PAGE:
07 March 2012

United Fruit Company in Guatemala

Father of Spin by Larry Tye, 1998, Excerpts

Upon Bernays’ death in 1995, the Library of Congress made public fifty-three boxes of his papers concerning United Fruit. Those documents paint in vivid detail his behind-the-scenes maneuvering and show how, in 1954, he helped to topple Guatemala’s left-leaning regime.  The papers also offer insights into the foreign policies of U.S. corporations and the U.S. diplomatic corps during the turbulent 1950s. And they make clear how the United States viewed its Latin neighbors as ripe for economic exploitation and political manipulation – and how the propaganda war Bernays waged in Guatemala set the pattern for future U.S.-led campaigns in Cuba and Vietnam.

By 1885, eleven ships were sailing under the banner of the new Boston Fruit Company, bringing to the United States 10 million bunches of bananas a year. United Fruit was formed in 1899, with assets that included more than 210,000 acres of land across the Caribbean and Central America, 112 miles of railroad, and so much political clout that Honduras, Costa Rica, and other countries in the region became known as banana republics. That term reflected North Americans’ disdain for Latin Americas, whom they regarded as politically and socially backward and economically ripe for the picking.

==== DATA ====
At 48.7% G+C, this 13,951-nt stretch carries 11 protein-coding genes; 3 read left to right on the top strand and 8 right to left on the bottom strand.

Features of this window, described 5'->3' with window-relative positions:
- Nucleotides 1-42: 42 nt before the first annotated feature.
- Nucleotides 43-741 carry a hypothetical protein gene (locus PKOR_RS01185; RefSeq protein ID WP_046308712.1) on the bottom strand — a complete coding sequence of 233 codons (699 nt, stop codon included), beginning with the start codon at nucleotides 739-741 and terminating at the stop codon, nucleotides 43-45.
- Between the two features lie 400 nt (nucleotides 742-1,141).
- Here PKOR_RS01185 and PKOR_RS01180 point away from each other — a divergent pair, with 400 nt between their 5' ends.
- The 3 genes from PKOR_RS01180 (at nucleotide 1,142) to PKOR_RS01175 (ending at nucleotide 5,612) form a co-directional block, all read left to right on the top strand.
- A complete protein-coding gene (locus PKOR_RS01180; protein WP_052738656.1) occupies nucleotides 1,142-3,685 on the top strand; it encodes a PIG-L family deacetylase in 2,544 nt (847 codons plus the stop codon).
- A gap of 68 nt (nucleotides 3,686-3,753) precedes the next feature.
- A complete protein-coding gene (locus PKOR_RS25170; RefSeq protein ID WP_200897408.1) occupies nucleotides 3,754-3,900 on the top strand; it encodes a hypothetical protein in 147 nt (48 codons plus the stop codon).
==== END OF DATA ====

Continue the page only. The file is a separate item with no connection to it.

The United Fruit Company had a kingpin worthy of its swashbuckling history: Samuel Zemurray, better known as Sam the Banana Man. Big and blunt, this Jewish immigrant from Russia used a blend of cleverness and cunning to buy up a bankrupt steamship company, to plot the overthrow of the Honduran government, to acquire millions of dollars’ worth of United Fruit stock, and  to insert himself as head of the Boston-based firm. By 1949 Zemurray had built United Fruit into one of America’s biggest companies, with $54 million in earnings and an empire of railroads and ships, and control of more than half of the U.S. market in imported bananas.

In the early 1940s, he hired Bernays as his public relations counsel. Bernays realized that if United Fruit wanted to cement its position in the North American economy, it had to teach North Americans about their neighbors to the south. The mission wasn’t just to sell bananas, he told Zemurray, but to sell an entire region of the hemisphere.

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